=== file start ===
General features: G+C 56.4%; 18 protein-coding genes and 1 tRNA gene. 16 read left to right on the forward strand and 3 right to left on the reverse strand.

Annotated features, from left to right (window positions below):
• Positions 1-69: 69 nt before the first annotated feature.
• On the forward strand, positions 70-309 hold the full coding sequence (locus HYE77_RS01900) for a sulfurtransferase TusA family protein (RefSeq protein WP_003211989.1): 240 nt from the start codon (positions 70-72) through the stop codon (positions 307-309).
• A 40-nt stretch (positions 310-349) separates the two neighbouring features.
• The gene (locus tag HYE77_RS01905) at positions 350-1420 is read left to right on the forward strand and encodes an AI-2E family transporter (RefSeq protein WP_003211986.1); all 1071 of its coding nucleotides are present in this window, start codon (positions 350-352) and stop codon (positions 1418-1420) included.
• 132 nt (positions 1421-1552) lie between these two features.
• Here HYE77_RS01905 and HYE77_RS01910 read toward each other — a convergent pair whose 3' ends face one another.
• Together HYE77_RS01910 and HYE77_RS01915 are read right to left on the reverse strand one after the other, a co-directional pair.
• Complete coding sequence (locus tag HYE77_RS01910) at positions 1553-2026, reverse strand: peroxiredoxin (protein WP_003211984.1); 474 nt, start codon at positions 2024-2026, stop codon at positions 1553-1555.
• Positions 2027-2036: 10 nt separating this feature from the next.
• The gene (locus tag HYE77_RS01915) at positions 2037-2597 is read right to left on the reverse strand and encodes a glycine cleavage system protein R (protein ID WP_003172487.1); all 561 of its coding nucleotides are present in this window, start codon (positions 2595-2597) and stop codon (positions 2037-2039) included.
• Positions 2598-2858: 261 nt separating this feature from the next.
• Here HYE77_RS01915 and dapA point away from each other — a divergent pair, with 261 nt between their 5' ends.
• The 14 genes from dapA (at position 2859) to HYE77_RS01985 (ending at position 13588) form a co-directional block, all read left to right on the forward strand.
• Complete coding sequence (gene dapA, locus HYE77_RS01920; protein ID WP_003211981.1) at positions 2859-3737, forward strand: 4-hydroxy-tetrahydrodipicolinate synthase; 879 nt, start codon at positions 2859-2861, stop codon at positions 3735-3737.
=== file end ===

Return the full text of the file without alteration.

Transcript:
General features: G+C 56.4%; 18 protein-coding genes and 1 tRNA gene. 16 read left to right on the forward strand and 3 right to left on the reverse strand.

Annotated features, from left to right (window positions below):
• Positions 1-69: 69 nt before the first annotated feature.
• On the forward strand, positions 70-309 hold the full coding sequence (locus HYE77_RS01900) for a sulfurtransferase TusA family protein (RefSeq protein WP_003211989.1): 240 nt from the start codon (positions 70-72) through the stop codon (positions 307-309).
• A 40-nt stretch (positions 310-349) separates the two neighbouring features.
• The gene (locus tag HYE77_RS01905) at positions 350-1420 is read left to right on the forward strand and encodes an AI-2E family transporter (RefSeq protein WP_003211986.1); all 1071 of its coding nucleotides are present in this window, start codon (positions 350-352) and stop codon (positions 1418-1420) included.
• 132 nt (positions 1421-1552) lie between these two features.
• Here HYE77_RS01905 and HYE77_RS01910 read toward each other — a convergent pair whose 3' ends face one another.
• Together HYE77_RS01910 and HYE77_RS01915 are read right to left on the reverse strand one after the other, a co-directional pair.
• Complete coding sequence (locus tag HYE77_RS01910) at positions 1553-2026, reverse strand: peroxiredoxin (protein WP_003211984.1); 474 nt, start codon at positions 2024-2026, stop codon at positions 1553-1555.
• Positions 2027-2036: 10 nt separating this feature from the next.
• The gene (locus tag HYE77_RS01915) at positions 2037-2597 is read right to left on the reverse strand and encodes a glycine cleavage system protein R (protein ID WP_003172487.1); all 561 of its coding nucleotides are present in this window, start codon (positions 2595-2597) and stop codon (positions 2037-2039) included.
• Positions 2598-2858: 261 nt separating this feature from the next.
• Here HYE77_RS01915 and dapA point away from each other — a divergent pair, with 261 nt between their 5' ends.
• The 14 genes from dapA (at position 2859) to HYE77_RS01985 (ending at position 13588) form a co-directional block, all read left to right on the forward strand.
• Complete coding sequence (gene dapA, locus HYE77_RS01920; protein ID WP_003211981.1) at positions 2859-3737, forward strand: 4-hydroxy-tetrahydrodipicolinate synthase; 879 nt, start codon at positions 2859-2861, stop codon at positions 3735-3737.